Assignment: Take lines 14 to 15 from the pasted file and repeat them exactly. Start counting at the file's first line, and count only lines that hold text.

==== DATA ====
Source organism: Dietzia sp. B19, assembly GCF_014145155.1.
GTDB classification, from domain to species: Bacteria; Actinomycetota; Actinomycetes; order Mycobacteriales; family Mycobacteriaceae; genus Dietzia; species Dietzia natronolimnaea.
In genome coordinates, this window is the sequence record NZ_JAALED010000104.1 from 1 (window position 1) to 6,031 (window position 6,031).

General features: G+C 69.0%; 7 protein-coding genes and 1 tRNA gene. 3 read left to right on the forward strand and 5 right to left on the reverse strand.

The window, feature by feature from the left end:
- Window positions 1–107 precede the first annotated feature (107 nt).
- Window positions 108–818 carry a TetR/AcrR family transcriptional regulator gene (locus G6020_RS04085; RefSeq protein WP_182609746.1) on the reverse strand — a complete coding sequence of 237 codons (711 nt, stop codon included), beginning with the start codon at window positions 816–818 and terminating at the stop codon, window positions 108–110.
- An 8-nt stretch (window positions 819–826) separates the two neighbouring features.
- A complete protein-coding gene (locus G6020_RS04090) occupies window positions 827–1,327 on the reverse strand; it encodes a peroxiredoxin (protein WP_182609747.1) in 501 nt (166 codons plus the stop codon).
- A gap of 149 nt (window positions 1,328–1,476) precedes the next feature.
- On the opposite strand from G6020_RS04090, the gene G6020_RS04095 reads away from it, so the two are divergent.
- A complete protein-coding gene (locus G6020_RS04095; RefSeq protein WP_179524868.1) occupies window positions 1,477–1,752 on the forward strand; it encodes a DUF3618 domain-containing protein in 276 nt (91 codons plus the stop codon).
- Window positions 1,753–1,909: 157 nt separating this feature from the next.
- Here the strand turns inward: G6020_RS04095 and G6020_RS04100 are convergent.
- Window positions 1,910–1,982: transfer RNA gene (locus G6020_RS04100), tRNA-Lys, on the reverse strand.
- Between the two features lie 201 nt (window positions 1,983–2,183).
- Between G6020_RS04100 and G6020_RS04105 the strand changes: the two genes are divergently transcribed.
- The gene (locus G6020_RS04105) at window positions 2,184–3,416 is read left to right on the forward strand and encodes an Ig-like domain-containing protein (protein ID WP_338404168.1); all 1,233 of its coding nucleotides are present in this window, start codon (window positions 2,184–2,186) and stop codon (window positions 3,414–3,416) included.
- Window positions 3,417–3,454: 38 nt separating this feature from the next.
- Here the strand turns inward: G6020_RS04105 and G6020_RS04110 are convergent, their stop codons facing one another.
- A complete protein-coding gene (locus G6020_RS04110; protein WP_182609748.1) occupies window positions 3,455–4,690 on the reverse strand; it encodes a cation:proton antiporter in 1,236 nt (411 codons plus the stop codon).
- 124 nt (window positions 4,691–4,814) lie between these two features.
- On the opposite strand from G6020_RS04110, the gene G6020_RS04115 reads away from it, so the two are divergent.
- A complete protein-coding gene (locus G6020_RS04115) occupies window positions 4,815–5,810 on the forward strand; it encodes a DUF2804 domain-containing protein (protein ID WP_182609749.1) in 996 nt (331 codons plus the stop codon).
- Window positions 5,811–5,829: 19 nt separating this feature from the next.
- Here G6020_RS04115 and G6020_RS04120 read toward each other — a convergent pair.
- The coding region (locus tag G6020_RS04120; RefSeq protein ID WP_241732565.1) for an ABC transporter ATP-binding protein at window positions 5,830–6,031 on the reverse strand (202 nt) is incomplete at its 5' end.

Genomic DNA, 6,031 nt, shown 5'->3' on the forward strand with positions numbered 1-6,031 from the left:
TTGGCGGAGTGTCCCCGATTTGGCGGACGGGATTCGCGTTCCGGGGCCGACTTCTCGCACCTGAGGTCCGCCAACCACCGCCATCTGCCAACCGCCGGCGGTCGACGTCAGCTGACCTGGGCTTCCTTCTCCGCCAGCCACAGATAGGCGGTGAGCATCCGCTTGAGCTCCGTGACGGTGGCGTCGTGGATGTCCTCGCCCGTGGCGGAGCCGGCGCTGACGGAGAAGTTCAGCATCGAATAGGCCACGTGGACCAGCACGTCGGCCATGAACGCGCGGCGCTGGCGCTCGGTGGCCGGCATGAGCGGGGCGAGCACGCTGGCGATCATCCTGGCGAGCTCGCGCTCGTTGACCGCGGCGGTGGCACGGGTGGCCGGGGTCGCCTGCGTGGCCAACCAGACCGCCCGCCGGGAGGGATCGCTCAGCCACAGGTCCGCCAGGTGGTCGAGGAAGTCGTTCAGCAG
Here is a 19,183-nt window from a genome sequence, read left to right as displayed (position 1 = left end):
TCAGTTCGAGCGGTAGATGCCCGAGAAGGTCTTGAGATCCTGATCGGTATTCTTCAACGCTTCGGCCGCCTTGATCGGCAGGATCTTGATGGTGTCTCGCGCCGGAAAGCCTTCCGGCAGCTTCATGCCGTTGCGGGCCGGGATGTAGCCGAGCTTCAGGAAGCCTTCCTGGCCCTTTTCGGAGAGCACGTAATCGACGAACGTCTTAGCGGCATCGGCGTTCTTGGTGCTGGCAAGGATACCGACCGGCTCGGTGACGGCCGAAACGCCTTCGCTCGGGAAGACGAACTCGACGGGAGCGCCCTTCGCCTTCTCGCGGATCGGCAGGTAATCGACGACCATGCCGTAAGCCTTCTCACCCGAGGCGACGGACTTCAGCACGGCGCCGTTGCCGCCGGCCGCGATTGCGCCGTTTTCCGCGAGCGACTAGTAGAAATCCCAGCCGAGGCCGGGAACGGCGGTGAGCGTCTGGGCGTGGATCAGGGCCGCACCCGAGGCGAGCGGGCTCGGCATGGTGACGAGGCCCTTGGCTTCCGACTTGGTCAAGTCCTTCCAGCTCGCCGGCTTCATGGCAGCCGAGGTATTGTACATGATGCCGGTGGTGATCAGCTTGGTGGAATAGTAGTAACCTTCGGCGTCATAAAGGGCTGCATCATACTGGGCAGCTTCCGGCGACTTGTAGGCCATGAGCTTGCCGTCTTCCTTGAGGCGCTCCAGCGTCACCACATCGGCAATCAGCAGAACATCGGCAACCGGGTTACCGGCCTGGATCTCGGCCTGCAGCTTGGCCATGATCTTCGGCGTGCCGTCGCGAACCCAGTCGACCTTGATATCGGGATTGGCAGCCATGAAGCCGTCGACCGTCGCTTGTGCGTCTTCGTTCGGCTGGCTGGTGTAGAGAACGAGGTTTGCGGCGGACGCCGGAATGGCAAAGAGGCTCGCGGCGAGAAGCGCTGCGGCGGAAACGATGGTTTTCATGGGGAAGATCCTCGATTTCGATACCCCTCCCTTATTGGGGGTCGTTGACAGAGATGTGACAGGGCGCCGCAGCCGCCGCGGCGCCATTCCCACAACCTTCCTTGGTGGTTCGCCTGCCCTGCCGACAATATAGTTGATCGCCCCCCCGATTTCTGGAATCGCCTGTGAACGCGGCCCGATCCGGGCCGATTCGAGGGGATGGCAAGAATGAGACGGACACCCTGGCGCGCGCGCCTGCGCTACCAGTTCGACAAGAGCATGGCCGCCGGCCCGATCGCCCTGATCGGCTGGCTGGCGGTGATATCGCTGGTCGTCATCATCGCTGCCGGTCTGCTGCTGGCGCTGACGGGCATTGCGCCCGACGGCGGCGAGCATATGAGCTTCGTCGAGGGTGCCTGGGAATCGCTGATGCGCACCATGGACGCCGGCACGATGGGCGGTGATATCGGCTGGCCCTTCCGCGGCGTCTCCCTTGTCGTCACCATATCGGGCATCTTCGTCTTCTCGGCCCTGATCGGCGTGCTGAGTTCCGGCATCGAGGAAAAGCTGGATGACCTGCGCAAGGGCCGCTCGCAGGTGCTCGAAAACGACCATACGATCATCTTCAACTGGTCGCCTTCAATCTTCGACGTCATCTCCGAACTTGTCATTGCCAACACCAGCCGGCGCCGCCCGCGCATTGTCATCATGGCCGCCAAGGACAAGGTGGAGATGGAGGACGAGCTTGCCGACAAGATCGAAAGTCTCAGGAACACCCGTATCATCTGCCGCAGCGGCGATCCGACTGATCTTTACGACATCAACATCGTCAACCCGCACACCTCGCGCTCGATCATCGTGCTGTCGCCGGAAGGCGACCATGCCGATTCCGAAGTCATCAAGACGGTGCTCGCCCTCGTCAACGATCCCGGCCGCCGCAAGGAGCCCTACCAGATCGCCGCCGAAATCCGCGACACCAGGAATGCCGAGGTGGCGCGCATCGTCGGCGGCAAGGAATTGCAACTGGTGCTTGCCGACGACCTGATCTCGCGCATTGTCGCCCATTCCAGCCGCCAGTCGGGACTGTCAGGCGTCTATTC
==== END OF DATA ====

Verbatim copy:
- Here the strand turns inward: G6020_RS04095 and G6020_RS04100 are convergent.
- Window positions 1,910–1,982: transfer RNA gene (locus G6020_RS04100), tRNA-Lys, on the reverse strand.